Every time I ask my kids what they want me to bring home from the supermarket, the answer is always the same- strawberries. My foreign (non-Israeli)-born kids are still ensconced in that high-speed microchip mentality; all you have to do is want it and it can appear in seconds. They haven't learned that fruits and vegetables are produced only in certain times of the year, and that it is expensive enough to purchase them in season, much less have them imported from far away and pay even more out of season. They count the days until the start of strawberry season and I purchase several packages every week until the last morsel is gone from the store.
Of course, if you are a frugal shopper you don't buy them the instant they appear in the supermarket- they are at their most expensive. You wait until the season is more established- then the price drops.
To help you (and my kids) understand what produce can be found in the market each month, I found some great charts from Agrexco that are too big to reprint here but you can get a copy from their web site. They have five versions that apply to Israel: FRUIT, CITRUS, VEGETABLES,FRESH HERBS, AND GENERAL and you can find Seasonality Charts for the USA Here. Post them in your kitchen and then nobody can complain because you didn't bring home mango in March or strawberries in September.
I thought it would be very interesting to discuss the differences and/or similarities between the agricultural seasons in the Tanach and today but the information I found was either not from appropriate sources or required a PhD to understand. In the meantime, I found a great chart for planting all types of seeds in Israel- what season, how deep, how far apart, and so on. We haven't got the garden we used to have in chutz l'aretz, but my husband is slowly expanding our agricultural repertoire. Ours is strictly a leftover garden-we have pineapple from planting the tops, passiflora from leftover seeds, potatoes that sat too long and more.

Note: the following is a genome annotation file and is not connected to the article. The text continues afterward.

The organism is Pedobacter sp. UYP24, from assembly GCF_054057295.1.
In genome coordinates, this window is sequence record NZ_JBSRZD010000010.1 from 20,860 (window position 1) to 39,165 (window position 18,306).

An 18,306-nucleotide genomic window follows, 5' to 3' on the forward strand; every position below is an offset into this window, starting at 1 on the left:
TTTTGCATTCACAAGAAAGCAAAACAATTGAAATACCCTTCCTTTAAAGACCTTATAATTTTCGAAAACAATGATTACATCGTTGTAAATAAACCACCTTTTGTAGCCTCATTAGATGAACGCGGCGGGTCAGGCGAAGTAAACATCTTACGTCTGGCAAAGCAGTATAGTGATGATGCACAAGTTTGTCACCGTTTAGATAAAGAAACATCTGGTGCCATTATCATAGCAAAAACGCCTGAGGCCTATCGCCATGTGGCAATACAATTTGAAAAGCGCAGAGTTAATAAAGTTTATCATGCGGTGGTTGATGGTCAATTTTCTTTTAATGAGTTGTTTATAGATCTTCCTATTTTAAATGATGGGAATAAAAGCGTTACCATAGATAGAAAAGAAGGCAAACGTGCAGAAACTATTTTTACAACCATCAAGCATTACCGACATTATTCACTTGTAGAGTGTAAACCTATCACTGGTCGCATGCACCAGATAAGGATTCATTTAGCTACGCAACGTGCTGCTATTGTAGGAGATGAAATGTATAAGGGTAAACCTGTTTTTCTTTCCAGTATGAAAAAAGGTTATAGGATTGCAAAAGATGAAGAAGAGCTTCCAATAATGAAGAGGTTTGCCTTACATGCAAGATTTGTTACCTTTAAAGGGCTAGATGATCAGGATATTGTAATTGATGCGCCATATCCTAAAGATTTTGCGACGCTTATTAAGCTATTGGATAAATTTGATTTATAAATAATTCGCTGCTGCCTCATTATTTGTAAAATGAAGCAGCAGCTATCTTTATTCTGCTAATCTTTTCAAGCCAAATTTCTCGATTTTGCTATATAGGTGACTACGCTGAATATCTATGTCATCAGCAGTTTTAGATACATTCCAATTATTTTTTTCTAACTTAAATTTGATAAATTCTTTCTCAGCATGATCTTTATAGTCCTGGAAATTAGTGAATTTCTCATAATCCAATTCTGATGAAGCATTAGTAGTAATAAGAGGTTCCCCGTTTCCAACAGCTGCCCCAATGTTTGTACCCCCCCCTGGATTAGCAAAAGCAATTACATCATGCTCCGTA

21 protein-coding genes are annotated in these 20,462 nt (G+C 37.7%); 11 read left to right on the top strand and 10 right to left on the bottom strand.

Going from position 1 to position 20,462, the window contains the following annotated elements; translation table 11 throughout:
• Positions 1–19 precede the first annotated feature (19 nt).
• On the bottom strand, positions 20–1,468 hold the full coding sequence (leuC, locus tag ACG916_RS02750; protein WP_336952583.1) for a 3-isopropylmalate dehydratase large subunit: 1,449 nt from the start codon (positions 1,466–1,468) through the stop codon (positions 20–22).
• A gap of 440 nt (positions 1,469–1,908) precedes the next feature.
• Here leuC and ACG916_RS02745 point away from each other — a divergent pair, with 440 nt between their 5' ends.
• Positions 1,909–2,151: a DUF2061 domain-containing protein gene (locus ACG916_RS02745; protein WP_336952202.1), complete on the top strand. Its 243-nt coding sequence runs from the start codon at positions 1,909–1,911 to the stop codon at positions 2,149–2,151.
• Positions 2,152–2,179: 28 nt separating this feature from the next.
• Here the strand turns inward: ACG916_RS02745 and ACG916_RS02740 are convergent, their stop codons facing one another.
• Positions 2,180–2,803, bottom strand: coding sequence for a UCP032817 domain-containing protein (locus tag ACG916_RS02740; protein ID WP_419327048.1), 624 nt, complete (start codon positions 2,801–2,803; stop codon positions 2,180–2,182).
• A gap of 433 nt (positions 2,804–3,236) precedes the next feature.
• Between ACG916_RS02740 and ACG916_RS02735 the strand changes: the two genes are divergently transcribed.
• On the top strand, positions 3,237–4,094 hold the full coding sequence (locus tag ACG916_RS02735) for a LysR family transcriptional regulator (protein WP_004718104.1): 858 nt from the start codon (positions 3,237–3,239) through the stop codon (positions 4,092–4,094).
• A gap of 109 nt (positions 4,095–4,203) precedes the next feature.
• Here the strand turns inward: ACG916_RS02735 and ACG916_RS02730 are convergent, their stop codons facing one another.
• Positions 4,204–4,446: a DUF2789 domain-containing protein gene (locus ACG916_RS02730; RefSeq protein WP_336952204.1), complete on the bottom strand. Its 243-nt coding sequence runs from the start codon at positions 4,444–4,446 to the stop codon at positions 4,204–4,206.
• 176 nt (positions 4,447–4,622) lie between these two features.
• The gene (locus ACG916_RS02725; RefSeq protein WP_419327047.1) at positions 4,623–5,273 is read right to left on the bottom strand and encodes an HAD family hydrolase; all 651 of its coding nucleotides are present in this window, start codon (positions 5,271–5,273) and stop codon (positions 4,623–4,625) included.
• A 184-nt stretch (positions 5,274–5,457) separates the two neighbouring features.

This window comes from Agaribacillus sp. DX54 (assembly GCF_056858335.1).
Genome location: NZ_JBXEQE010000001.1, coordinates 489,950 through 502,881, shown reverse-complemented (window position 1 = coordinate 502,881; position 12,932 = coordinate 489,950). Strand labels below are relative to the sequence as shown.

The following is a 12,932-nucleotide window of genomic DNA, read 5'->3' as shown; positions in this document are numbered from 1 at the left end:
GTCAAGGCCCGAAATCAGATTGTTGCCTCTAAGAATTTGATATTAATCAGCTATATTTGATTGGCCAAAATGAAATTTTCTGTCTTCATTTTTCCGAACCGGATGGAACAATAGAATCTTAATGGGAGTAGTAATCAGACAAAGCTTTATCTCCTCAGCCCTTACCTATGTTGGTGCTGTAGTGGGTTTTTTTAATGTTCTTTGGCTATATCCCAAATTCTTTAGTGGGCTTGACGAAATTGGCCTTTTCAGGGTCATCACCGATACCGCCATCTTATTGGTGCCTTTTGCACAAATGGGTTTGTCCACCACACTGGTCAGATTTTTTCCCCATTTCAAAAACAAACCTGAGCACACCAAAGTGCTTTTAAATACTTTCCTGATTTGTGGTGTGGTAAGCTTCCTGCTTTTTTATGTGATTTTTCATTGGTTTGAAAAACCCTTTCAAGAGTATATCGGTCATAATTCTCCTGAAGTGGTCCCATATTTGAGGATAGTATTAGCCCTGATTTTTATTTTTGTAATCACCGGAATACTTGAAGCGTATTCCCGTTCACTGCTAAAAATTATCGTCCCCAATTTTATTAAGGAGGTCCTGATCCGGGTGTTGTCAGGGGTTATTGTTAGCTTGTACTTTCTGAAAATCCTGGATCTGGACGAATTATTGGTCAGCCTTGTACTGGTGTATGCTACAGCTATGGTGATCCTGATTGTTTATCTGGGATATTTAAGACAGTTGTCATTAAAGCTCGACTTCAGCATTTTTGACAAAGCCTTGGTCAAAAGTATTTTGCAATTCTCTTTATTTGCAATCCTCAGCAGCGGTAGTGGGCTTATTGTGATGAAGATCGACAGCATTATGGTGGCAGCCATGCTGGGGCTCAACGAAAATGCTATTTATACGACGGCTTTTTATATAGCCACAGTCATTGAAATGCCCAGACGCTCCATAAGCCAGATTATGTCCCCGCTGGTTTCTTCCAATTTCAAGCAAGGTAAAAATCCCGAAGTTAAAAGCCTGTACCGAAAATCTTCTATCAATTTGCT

One of my fellow Israeli bloggers, Bishul Bezol, wrote up a great post about eating according to season. You can read about it here in Hebrew if you like but she has graciously allowed me to translate it to English. If your Hebrew is strong, I highly recommend her blog. She has great recipes for frugal shoppers with beautiful pictures.
Here is a loose translation of her post- any mistakes are mine, any jokes are hers :)
It is easy to say "buy fruits and vegetables in season"; it isn't so easy to do. Stores don't come with a sign that says, "here are the cheap in-season produce"- just the opposite. Plus, just because it is in season, doesn't mean it is cheap. Produce with a short season or is imported will be more expensive than the alternative. For example fresh pineapple, even when in season, will still be more expensive. When should you buy produce? The same as if you buy clothing- the end of the season will be the cheapest, but you can also buy in the middle of the season. Like clothing, if you see the sign that says "New Collection"- just translate it to "These are the products you pay more for."
Where do you buy your produce? If for example you go to the local grocer with perfect looking pyramids of produce who peels your lichi fruit and seeds your pomegranate for you, you will pay more, no matter what the season.
So how do you shop? Firstly, LOOK AT THE PRICES. Try to figure out how much those three pitaya will actually cost. Don't pick recipes unless you know what the prices are in the market. Be flexible. If you have your heart set on a cherry pie and you find that they cost 35 shekels a kilo, change your fruit or change your recipe. As previous stated, don't buy the "first fruits"- they are the most expensive and since the producers are in competition to be the first in the stores, the taste is not always ideal.